Business News of 2014-03-05

Settle differences and access all US$3b CBD loan - China tells Ghana

The Chinese Government has expressed the hope that Ghana will be able to settle its differences with the China Development Bank (CBD) to enable it access all the US$3 billion loan facility meant for infrastructural development.

So far, Ghana has been able to access US$1 billion out of the US$3billion loan after signing four sub agreements with the CBD, according to the Director-General of the Department of African Affairs of the Chinese Foreign Ministry, Mr Lu Shaye.

Mr Lu told the Graphic Online in Beijing that the entire US$3 billion loan facility was a framework which was signed between the two countries and that Ghana needed to sign a number of sub-agreements to enable it access the entire amount.

He pointed out that the two countries needed to explore ways to ensure that the rest of the sub agreements were signed.

The laws of Ghana however requires that the government should submit the sub agreements to Parliament for deliberation and approval before the amount could be released.

“The staking point at the moment is that the government of Ghana is unwilling to submit the sub agreements to the Ghanaian Parliament for deliberation and approval", Mr Lu stated.

He said he was aware that the government and the CBD were currently involved in discussions to find a common ground to pave way for the access of the rest of the amount.

"I hope that the two parties will be able to settle their differences according to market reviews and through friendly cooperation so that we can achieve the good things anticipated in the master agreement", he said.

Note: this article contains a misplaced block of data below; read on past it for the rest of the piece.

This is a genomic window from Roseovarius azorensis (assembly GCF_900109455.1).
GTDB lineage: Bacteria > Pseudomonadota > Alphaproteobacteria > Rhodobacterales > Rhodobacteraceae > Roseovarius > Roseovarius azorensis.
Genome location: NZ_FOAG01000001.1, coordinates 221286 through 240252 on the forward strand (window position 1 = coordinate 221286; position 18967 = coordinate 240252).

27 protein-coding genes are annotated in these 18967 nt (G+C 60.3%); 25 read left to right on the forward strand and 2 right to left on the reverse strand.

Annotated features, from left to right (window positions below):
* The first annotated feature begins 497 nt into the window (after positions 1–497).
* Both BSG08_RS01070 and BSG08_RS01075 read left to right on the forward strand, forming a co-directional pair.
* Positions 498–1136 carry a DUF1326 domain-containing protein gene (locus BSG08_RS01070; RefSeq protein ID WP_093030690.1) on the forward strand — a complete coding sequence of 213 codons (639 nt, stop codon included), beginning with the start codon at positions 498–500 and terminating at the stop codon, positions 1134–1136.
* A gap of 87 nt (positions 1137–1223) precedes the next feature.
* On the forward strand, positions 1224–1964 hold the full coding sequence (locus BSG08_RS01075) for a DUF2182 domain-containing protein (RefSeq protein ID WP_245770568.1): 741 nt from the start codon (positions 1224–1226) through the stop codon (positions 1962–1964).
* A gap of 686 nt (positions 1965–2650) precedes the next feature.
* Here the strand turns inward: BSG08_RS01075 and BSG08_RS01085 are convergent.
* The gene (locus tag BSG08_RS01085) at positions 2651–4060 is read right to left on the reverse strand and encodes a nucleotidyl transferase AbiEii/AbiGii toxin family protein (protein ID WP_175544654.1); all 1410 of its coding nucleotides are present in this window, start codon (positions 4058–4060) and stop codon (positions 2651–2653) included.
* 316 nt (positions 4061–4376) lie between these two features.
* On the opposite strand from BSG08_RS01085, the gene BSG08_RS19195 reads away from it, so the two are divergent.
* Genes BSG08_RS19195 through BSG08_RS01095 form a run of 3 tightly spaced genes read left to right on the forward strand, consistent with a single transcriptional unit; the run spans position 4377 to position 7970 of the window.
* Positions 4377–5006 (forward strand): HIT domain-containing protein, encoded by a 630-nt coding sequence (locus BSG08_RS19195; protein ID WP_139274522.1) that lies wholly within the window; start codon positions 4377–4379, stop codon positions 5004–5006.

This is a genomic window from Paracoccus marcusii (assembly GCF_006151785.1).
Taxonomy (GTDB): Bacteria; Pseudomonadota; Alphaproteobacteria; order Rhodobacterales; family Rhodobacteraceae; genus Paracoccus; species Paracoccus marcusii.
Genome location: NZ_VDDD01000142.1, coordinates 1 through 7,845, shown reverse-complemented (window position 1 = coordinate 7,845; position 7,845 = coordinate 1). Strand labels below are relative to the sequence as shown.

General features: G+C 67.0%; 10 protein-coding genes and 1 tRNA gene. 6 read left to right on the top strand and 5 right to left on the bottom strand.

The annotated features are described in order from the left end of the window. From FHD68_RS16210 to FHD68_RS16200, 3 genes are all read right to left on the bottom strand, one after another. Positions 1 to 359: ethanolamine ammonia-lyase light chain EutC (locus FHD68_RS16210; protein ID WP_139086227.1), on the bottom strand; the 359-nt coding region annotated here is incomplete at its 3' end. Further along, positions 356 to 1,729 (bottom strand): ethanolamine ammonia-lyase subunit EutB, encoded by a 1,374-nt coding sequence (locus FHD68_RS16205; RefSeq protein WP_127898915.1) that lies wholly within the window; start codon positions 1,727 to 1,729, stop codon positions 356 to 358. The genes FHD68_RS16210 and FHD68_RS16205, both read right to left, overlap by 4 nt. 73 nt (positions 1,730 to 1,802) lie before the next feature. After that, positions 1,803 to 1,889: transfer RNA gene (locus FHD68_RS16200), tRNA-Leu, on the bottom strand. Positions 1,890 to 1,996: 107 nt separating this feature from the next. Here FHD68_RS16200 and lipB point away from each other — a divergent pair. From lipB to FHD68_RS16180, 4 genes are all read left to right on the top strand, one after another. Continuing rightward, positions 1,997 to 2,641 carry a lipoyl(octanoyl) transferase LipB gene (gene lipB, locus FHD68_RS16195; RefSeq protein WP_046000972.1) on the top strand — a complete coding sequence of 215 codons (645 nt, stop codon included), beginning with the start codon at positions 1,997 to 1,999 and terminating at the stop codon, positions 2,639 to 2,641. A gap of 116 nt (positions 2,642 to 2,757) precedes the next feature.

The loan agreement, according to Mr Lu, was purely an economic and business issue between the Ghana government and CBD and expressed the hope that problems associated with the access of the a rest of the amount would "be settled according to business practices, international norms and laws of Ghana".

Touching on the involvement of illegal mining activities by some Chinese nationals with the assistance of some Ghanaians, Mr Lu said the Chinese government was saddened by such activities which were degrading the environment.

He called on Ghana to effectively implement its laws on gold mining to prevent Ghanaian nationals from colluding with their Chinese counterparts to illegally engage in gold mining.

Mr Lu questioned why the government had not been able to fight illegal mining which had been going on over the year attributing that to what he called "ineffective implementation of laws regulating the mining sector".

He pledged the support of China in Ghana's quest to put a stop to illegal gold mining activities.

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